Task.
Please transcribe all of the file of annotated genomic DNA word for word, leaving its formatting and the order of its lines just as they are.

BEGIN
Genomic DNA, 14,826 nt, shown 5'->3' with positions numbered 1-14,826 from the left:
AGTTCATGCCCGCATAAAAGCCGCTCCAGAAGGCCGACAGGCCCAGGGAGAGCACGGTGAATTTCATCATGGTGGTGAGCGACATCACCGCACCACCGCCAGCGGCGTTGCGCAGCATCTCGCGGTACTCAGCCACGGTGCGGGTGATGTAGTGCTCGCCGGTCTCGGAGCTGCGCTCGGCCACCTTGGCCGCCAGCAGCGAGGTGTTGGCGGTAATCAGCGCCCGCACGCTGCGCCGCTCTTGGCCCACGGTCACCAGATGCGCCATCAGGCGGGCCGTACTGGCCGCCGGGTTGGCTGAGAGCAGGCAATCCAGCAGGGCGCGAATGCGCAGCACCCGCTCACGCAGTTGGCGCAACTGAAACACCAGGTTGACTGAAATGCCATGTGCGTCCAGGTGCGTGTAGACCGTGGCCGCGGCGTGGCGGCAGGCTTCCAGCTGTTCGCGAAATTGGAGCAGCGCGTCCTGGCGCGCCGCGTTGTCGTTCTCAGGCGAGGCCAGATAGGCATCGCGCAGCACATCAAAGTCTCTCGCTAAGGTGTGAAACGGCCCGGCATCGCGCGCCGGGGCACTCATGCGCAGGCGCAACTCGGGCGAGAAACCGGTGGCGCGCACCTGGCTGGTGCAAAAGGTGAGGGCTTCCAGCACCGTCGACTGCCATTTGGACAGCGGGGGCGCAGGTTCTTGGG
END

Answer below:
Genomic DNA, 14,826 nt, shown 5'->3' with positions numbered 1-14,826 from the left:
AGTTCATGCCCGCATAAAAGCCGCTCCAGAAGGCCGACAGGCCCAGGGAGAGCACGGTGAATTTCATCATGGTGGTGAGCGACATCACCGCACCACCGCCAGCGGCGTTGCGCAGCATCTCGCGGTACTCAGCCACGGTGCGGGTGATGTAGTGCTCGCCGGTCTCGGAGCTGCGCTCGGCCACCTTGGCCGCCAGCAGCGAGGTGTTGGCGGTAATCAGCGCCCGCACGCTGCGCCGCTCTTGGCCCACGGTCACCAGATGCGCCATCAGGCGGGCCGTACTGGCCGCCGGGTTGGCTGAGAGCAGGCAATCCAGCAGGGCGCGAATGCGCAGCACCCGCTCACGCAGTTGGCGCAACTGAAACACCAGGTTGACTGAAATGCCATGTGCGTCCAGGTGCGTGTAGACCGTGGCCGCGGCGTGGCGGCAGGCTTCCAGCTGTTCGCGAAATTGGAGCAGCGCGTCCTGGCGCGCCGCGTTGTCGTTCTCAGGCGAGGCCAGATAGGCATCGCGCAGCACATCAAAGTCTCTCGCTAAGGTGTGAAACGGCCCGGCATCGCGCGCCGGGGCACTCATGCGCAGGCGCAACTCGGGCGAGAAACCGGTGGCGCGCACCTGGCTGGTGCAAAAGGTGAGGGCTTCCAGCACCGTCGACTGCCATTTGGACAGCGGGGGCGCAGGTTCTTGGG